Thursday, January 24, 2008

Cheever's Uncle George

A few weeks ago I went looking for a funny quote I remembered from many years ago in The Stories of John Cheever. It was something about nude statues in Italy. I wasn’t sure if it was in the stories or in the journals. Anyway, I tried the Stories first. It’s a fat 819-page book, so I checked the contents for a likely-looking title, and found The Bella Lingua round about the middle of the book. Sure enough this was the right story and I soon had the quote I was looking for. However, on reaching the end of The Bella Lingua, I turned the page and went on to the next story, and then I kept on reading all the way to the end of the book, over many evenings. And after that I went back to the beginning and read the first half. How I enjoyed those stories! Some were tragic or horrifying but there was lots of humour too. I found pleasure on every page with unexpected and vivid descriptions, perceptions that are still fresh, and an absence of clichés. A surprising plus for me was that Cheever’s imagery reminded me very much of painting – not the images per se, but the kinds of details he chooses to reveal some sort of significance. The common ground between writing and painting became more clear.

I felt sad coming to the end of the book, or rather arriving back at the middle where I’d begun. But luckily I have Cheever’s Journal as well, so I’m reading that now.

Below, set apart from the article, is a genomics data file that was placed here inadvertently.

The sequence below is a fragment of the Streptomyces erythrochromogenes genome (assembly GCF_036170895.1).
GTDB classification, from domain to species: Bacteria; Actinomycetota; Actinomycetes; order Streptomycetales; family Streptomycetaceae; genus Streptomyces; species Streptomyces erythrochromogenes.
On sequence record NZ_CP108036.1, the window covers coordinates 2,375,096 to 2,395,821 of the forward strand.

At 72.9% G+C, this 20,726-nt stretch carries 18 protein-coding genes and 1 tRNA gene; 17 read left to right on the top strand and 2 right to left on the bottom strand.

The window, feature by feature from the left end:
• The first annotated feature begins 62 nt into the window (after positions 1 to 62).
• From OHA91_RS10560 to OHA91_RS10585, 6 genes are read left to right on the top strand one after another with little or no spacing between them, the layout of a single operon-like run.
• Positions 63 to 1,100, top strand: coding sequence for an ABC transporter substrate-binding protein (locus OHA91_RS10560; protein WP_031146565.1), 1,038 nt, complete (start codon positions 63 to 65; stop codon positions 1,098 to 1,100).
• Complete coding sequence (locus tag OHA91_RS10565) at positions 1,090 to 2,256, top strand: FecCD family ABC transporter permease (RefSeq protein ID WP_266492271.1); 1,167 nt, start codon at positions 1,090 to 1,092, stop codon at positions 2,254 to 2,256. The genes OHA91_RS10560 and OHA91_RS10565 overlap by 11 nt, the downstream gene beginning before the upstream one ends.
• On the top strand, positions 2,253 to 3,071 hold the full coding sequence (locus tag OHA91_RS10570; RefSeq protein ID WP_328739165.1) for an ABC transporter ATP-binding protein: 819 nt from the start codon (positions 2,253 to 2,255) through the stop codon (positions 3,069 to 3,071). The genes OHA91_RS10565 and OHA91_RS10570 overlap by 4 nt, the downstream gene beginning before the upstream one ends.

As for the quote, the context is as follows: Uncle George is an American tourist in Italy. His purpose is to bring his widowed niece and her son back to America and to have his first vacation in over forty years. He’s something of a stereotype, saying loudly to the Italian waiter who brings him his continental breakfast, “You gotta no hamma? ... You gotta no eggsa?” He then goes on a sightseeing tour and gets conned by the guide. The guide lures him into a trap with a promise of seeing a special place:

“Very special,” the guide said. “For men only. Only for strong men. Such pictures. Very old.”

Uncle George takes the bait and gets mugged and robbed of four hundred dollars.

Later on while he’s having dinner with Kate, his niece, the story continues:

“It’s an immoral country,” Uncle George said, sitting down in one of the golden chairs. “First they rob me of four hundred dollars, and then, walking around the streets here, all I see is statues of men without any clothes on. Nothing.”

Kate rang for Assunta, and when the maid came in she ordered whiskey and ice, in very rapid Italian. “It’s just another way of looking at things, Uncle George,” she said.

“No, it isn’t,” Uncle George said. “It isn’t natural. Not even in locker rooms. There’s very few men who’d choose to parade around a locker room stark naked if a towel was handy. It’s not natural. Everywhere you look. Up on the roofs. At the main traffic intersections. When I was coming over here, I passed through a little garden -- playground, I guess you’d say -- and right in the middle of it, right in the middle of all these little children, is one of these men without anything on.”

“Will you have some whiskey?”

By John Cheever, from The Stories of John Cheever, Ballantyne Books, New York.

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